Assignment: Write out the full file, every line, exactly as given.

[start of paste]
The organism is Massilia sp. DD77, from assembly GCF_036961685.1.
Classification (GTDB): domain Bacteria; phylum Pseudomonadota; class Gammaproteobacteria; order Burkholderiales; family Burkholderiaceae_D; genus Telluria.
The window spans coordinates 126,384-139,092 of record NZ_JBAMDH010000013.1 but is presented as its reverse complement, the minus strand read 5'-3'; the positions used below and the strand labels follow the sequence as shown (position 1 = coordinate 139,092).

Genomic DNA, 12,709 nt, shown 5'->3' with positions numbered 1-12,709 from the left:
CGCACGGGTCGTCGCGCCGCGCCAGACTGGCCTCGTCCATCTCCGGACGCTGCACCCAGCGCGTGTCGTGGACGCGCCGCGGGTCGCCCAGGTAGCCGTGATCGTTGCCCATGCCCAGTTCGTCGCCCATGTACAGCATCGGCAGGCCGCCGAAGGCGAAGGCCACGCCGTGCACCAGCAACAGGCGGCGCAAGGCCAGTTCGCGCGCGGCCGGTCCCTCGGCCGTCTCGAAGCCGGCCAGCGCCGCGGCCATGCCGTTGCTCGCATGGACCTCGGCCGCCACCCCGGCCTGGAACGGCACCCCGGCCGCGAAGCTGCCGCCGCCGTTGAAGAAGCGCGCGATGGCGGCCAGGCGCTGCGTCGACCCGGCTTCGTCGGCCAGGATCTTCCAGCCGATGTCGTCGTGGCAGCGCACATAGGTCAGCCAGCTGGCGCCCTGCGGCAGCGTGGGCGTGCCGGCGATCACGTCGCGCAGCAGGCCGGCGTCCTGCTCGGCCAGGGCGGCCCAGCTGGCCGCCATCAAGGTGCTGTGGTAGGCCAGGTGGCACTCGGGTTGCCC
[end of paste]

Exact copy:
The organism is Massilia sp. DD77, from assembly GCF_036961685.1.
Classification (GTDB): domain Bacteria; phylum Pseudomonadota; class Gammaproteobacteria; order Burkholderiales; family Burkholderiaceae_D; genus Telluria.
The window spans coordinates 126,384-139,092 of record NZ_JBAMDH010000013.1 but is presented as its reverse complement, the minus strand read 5'-3'; the positions used below and the strand labels follow the sequence as shown (position 1 = coordinate 139,092).

Genomic DNA, 12,709 nt, shown 5'->3' with positions numbered 1-12,709 from the left:
CGCACGGGTCGTCGCGCCGCGCCAGACTGGCCTCGTCCATCTCCGGACGCTGCACCCAGCGCGTGTCGTGGACGCGCCGCGGGTCGCCCAGGTAGCCGTGATCGTTGCCCATGCCCAGTTCGTCGCCCATGTACAGCATCGGCAGGCCGCCGAAGGCGAAGGCCACGCCGTGCACCAGCAACAGGCGGCGCAAGGCCAGTTCGCGCGCGGCCGGTCCCTCGGCCGTCTCGAAGCCGGCCAGCGCCGCGGCCATGCCGTTGCTCGCATGGACCTCGGCCGCCACCCCGGCCTGGAACGGCACCCCGGCCGCGAAGCTGCCGCCGCCGTTGAAGAAGCGCGCGATGGCGGCCAGGCGCTGCGTCGACCCGGCTTCGTCGGCCAGGATCTTCCAGCCGATGTCGTCGTGGCAGCGCACATAGGTCAGCCAGCTGGCGCCCTGCGGCAGCGTGGGCGTGCCGGCGATCACGTCGCGCAGCAGGCCGGCGTCCTGCTCGGCCAGGGCGGCCCAGCTGGCCGCCATCAAGGTGCTGTGGTAGGCCAGGTGGCACTCGGGTTGCCC